Second is what we did with the Fate Dice kickstarter: if the budget’s ratio holds that 80% of a pledge should go towards the actual goal, with a max of 20% for shipping, then you should take the expected average cost of international shipping, and solve the equation for that. This is algebra in action! If X is the reward tier, and 20% of it needs to go towards shipping, and your international shipping charge is going to be about $30, then your equation to solve is .2x = $30. This tells us that the international shipping pledge tier needs to be $150: that way $30 goes towards shipping (20%) and $120 goes towards the actual non-shipping project costs. Voilla! Except, ohhh, the complaints you’ll get for only offering a $150 tier as your entry-point for an international backer.
At the end of the day project runners take the blame for factors beyond their control. They can’t control the fact that out-of-the-US shipping costs are spiraling out of control, and are highly unpredictable 6-12 months in advance, which is often the (minimum) hang time on many KSers; they can’t get KS to adopt a more sensible mode of splitting the shipping charges off from the project tally (at least not so far); and they can’t adopt an international-friendly shipping package that would ultimately bankrupt the project if it got popular. Congratulations! The math says every option is bad.
And so, that has me pursuing the least expensive, still disappointing, first option from that list up top. “Please order from an FLGS supplied by one of the following distributors” is fast becoming my go-to strategy for international stuff. Pair that with a cheap all-digital buy-in, and I don’t feel like I’m forcing the international folks to miss out on much. The only thing they’re potentially missing out on is a little bit of a speed-win for the delivery of the product, and that is something I’m comfortable asking them to take and like. If someone’s truly interested in being a supporter of what a Kickstarter campaign is about, and not just in it for the what-are-you-gonna-do-for-me of it, they can wait, and optionally, buy in for a buck to stay abreast of backer-only updates and developments. That’s lowest risk for everyone and doesn’t come with an implicit demand that the projectrunner choose insolvency in order to serve a few additional customers.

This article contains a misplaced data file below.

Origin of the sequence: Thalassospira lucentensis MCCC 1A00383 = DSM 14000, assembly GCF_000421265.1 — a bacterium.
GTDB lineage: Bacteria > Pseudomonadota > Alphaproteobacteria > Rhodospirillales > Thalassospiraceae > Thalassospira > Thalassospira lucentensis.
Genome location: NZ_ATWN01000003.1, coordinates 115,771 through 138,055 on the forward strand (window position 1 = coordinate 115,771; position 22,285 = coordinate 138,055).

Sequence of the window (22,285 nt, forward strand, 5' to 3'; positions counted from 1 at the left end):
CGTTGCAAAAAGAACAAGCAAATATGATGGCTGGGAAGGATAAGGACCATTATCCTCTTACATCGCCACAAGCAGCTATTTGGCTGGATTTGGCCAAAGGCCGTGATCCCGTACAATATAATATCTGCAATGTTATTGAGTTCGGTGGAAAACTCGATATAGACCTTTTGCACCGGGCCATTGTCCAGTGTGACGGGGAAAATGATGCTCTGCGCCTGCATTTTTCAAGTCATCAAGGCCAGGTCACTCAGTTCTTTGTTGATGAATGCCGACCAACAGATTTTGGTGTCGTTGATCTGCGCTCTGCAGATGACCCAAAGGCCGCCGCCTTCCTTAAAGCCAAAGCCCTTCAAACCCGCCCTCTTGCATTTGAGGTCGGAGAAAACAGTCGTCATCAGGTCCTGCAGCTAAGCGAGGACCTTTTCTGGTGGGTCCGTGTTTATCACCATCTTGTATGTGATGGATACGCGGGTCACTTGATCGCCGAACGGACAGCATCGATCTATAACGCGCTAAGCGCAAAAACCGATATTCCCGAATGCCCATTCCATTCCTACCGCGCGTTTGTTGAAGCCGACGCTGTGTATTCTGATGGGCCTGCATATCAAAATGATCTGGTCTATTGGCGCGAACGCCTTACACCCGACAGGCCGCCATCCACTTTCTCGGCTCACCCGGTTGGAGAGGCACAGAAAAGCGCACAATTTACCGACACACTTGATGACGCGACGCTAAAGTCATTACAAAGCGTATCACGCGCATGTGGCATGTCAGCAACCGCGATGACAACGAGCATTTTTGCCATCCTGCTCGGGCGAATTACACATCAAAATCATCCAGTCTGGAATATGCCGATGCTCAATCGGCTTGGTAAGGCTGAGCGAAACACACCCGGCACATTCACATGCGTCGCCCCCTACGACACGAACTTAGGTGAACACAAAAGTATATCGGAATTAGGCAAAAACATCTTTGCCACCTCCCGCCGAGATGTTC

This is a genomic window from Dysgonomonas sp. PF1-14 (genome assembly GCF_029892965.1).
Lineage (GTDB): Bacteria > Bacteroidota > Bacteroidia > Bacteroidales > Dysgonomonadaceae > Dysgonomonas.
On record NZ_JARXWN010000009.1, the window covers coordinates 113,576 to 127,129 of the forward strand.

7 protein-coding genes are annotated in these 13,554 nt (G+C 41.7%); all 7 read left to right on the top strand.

One possibly unnecessary footnote: There’s no judgment here. If you’re an international potential-backer, I’m not saying you have no value to me. I’m saying present circumstances are making it very hard to serve you and at some point I have to focus on the things I can do, cheaply, in bulk, and set aside anything that requires a lot more time, slow and close attention to detail, and so on. Business realities are what have put the squeeze on your role in a Kickstarter. Yes, these things could be worked around, at least marginally, but I think the best, strongest workarounds come through selling the results of a Kickstarter to you outside of the Kickstarter itself. As part of my acknowledgement of that, I avoid designing Kickstarters that have exclusive content — or if they do have it, they’re designed such that you can get at them digitally. I don’t get to choose my ideal results here, and I’m sad about it. But I also have to be smart about what I do and don’t do, for the health of my company.